Swimming bacteria have another outer structure that also could be involved in sensing a surface. Urs Jenal and colleagues at the University of Basel, Switzerland, also studied Caulobacter crescentus and the action of its flagellum, a rotating tail that powers the bacterium around like a propeller. The flagellum extends from one end of the swimming cell and works in tandem with the pili. In a result mirroring that of Brun’s team, Jenal and his team concluded that when a cell’s flagellum touches a surface and can no longer rotate, the motor inside the cell that powers the flagellum stops, providing the signal to start attaching.
Whether the pili or the flagellum motor lies behind the cell’s ability to sense a surface may depend on surrounding conditions. According to Brun, “The more we know about the mechanism of surface adhesion, the more we will be able to design strategies to inhibit adhesion.”
Interfering with bacteria’s sense of touch and preventing their colonization instead of killing them with antibiotics could help prevent antibiotic resistance. The strategy could ward off infection before it even starts.
A Shocking Development
Besides reacting to signals from their flagella or pili, bacteria have another means for reacting to surface touch, one that closely mimics our own. It is based on electrical signals inside the cell.
NIGMS grantee Joel Kralj and colleagues from the University of Colorado, Boulder, are finding that bacteria sense touch using electrical signals. Studying E. coli, Kralj and his team found that these electrical signals arise from the flux of calcium ions into and out of the cell. Such signals are used to convey information in nerve cells.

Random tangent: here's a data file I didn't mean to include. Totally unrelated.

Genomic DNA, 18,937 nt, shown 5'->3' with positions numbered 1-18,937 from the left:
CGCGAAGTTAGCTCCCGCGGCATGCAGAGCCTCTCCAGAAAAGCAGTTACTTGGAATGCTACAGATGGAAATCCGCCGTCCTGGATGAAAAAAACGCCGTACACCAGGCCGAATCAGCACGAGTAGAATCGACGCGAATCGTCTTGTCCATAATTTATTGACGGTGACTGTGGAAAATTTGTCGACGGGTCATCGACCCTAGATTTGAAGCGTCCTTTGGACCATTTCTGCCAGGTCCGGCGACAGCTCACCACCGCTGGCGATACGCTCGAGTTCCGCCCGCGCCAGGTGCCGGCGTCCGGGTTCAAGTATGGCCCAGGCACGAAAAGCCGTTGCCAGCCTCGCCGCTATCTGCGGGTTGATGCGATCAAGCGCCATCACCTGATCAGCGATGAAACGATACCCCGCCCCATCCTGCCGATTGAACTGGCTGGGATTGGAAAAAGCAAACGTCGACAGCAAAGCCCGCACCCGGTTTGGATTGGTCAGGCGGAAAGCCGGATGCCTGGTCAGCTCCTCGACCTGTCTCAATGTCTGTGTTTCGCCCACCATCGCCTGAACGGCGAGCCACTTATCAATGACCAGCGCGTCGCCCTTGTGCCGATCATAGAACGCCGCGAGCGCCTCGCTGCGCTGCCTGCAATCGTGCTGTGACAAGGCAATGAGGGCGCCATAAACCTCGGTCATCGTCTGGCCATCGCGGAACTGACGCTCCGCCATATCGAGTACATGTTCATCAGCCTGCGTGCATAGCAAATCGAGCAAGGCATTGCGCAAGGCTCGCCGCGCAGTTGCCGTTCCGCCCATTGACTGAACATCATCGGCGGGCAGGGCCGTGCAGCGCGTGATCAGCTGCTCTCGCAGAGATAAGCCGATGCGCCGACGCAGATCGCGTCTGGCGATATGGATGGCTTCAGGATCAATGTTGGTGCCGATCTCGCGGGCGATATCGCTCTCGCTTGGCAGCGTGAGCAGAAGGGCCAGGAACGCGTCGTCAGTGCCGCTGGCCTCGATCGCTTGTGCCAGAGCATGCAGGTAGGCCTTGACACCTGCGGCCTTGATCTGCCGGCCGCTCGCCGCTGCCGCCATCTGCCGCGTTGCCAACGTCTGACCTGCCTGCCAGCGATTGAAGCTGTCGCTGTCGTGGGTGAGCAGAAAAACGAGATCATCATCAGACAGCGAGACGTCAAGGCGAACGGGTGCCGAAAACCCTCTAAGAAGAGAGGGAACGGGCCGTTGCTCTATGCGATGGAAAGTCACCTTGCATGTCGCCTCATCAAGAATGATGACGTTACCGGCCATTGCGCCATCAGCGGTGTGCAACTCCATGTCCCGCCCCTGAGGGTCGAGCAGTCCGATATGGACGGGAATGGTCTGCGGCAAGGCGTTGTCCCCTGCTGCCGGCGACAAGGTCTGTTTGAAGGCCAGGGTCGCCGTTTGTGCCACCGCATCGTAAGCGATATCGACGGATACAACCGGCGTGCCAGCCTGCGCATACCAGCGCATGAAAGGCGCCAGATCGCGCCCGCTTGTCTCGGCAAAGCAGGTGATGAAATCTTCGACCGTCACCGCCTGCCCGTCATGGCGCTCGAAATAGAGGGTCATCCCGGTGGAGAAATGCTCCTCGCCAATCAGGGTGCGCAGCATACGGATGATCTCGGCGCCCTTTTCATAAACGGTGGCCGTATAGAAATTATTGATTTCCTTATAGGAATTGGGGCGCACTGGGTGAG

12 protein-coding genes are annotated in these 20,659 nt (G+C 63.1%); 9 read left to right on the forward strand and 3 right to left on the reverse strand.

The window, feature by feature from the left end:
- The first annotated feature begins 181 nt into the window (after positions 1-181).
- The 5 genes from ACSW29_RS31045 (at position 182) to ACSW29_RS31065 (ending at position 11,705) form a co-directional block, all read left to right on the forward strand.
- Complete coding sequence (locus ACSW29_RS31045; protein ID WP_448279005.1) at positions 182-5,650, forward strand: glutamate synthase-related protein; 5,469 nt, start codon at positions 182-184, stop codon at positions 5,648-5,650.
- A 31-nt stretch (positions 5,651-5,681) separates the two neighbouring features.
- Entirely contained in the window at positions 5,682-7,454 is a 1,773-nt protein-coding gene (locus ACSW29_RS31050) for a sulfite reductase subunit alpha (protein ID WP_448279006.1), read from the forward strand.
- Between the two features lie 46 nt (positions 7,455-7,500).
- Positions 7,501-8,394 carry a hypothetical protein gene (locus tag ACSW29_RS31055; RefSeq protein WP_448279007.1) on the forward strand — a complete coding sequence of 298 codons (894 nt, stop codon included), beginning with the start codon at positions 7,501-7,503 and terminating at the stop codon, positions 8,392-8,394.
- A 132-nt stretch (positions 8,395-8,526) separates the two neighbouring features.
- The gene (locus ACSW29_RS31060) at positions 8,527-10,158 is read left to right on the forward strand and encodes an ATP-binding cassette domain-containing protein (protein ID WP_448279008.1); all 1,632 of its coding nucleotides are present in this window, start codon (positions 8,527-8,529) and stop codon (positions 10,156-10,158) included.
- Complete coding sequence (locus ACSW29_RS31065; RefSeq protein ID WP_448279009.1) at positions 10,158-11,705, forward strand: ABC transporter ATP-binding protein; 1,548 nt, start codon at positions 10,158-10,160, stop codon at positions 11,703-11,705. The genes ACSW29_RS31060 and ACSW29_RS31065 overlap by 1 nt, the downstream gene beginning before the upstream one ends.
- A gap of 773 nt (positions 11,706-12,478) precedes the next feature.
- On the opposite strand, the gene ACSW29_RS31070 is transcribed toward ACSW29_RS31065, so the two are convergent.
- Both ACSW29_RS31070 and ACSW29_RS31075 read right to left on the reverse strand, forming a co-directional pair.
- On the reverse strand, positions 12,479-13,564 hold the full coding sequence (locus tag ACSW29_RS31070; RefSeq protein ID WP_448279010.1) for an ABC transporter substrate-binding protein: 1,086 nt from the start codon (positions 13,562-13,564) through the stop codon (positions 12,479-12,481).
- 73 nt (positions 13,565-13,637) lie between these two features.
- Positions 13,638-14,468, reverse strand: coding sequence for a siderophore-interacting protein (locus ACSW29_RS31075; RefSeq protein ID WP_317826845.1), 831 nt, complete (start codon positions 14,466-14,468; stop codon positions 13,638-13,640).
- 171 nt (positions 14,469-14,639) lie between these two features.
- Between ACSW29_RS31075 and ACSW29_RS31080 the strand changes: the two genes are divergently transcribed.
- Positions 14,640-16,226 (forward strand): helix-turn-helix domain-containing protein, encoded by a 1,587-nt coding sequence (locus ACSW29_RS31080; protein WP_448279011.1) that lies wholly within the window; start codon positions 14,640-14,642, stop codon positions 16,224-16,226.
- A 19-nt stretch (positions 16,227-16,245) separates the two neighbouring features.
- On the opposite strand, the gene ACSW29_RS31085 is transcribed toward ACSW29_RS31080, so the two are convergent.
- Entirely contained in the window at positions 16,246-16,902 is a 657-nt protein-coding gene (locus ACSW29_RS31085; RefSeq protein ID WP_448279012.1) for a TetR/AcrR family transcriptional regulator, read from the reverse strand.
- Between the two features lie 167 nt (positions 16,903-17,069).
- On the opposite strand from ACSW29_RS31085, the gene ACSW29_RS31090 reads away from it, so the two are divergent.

According to Kralj, this kind of signaling in response to touch could trigger more than just biofilm formation. Bacteria may use this sense to identify a food source or another cell, such as an enemy. They also might use electrical signaling to recognize how many of their own kind are in the surrounding area.
When an E. coli bacterium was touched, the cell sent out an electrical pulse, opening channels in its membrane and allowing calcium ions to flow into it. Higher calcium concentrations can set off several cellular changes, including speeding the movement of the flagella and ramping up the production of proteins that bacteria use in the infection process. Indeed, Kralj and his team saw that E. coli’s response to being touched triggered changes in levels of a pathogenic protein inside the bacterial cells.
Kralj’s team believes the electrical-signal response to touching a surface could tell the bacterium to get ready for a change in its activity. Although bacteria are known to respond this way to chemical signals, scientists had not previously seen them respond to an electrical one.
For Kralj, the most exciting aspect of his team’s work is the fact that E. coli can use electrical signaling the way higher organisms do. “This finding places electrically excitable behaviors WAY back in the evolutionary tree and suggests that every organism has the potential to use voltage to sense and react to its environment,” he said. The sense of touch has certainly kept its value over all that time.
To learn more about Kralj’s research, including his efforts to identify all of the genes involved in electrical signaling in the body, see “Interview With a Scientist: Joel Kralj, Electromicist.”
The research in Dr. Brun’s lab was funded in part by NIGMS under grants 1R35GM122556, 5R01GM104540, 2R01GM051986, and 5R01GM102841. The research in Dr. Kralj’s lab was funded in part by NIGMS under grants 1DP2GM123458 and 2T32GM065103.